Already Dead is not for everyone. It's not for the casual reader, the squeamish or easily depressed to be certain. It will definitely be coming with me though on my next trip into the dark and wild corners of Northern California.
While I don't consider these to be masterpieces of fiction, they provided a good window into the insanity of the Hundred Years War. The savagery and h...moreWhile I don't consider these to be masterpieces of fiction, they provided a good window into the insanity of the Hundred Years War. The savagery and human tragedy of this conflict have never been more clear to me. The quest for the grail itself seems almost too obvious a device for this journey from battle to battle and region to region, but it does perhaps shine a light on the religious fanaticism that was playing out against a more cynical political and economic conflict, and that was often recruited to the ends of the rich and powerful. Thomas, with his own internal conflicts, is a nice microcosm of the struggles, sufferings and hopes of the era.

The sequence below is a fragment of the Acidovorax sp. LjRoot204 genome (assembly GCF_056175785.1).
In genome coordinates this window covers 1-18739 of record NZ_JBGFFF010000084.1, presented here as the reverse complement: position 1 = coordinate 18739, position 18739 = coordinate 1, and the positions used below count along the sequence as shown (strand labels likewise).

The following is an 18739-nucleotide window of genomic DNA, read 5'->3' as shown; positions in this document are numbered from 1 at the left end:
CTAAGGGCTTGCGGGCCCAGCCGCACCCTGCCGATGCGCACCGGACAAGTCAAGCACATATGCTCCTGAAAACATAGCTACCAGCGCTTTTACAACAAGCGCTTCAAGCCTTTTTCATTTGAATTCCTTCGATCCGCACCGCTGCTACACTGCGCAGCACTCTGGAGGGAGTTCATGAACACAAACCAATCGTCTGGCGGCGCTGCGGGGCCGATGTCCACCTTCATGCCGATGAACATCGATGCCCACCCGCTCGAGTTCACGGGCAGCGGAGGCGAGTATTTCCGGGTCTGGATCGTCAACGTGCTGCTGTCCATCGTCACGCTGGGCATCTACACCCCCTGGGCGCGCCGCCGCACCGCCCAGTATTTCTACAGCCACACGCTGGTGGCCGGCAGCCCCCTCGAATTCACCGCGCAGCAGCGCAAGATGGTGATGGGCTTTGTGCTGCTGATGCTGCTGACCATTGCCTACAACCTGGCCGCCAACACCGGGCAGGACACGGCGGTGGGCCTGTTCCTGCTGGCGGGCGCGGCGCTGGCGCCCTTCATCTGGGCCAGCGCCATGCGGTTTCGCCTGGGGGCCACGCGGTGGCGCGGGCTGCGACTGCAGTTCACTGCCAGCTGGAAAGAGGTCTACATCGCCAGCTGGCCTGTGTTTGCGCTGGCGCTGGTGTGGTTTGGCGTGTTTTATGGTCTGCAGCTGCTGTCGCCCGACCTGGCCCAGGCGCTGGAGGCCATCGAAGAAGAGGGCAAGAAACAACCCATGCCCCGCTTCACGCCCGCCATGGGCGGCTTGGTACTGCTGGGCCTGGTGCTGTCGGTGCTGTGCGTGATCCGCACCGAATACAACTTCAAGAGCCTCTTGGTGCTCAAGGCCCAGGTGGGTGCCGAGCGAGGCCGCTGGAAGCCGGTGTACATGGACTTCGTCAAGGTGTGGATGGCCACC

Also, for someone who is just taking up the longbow, the trilogy also proved to be great 'archery porn'. If I could ever put an arrow through a bracelet at 100 paces, I'd be one step closer to bliss...(less)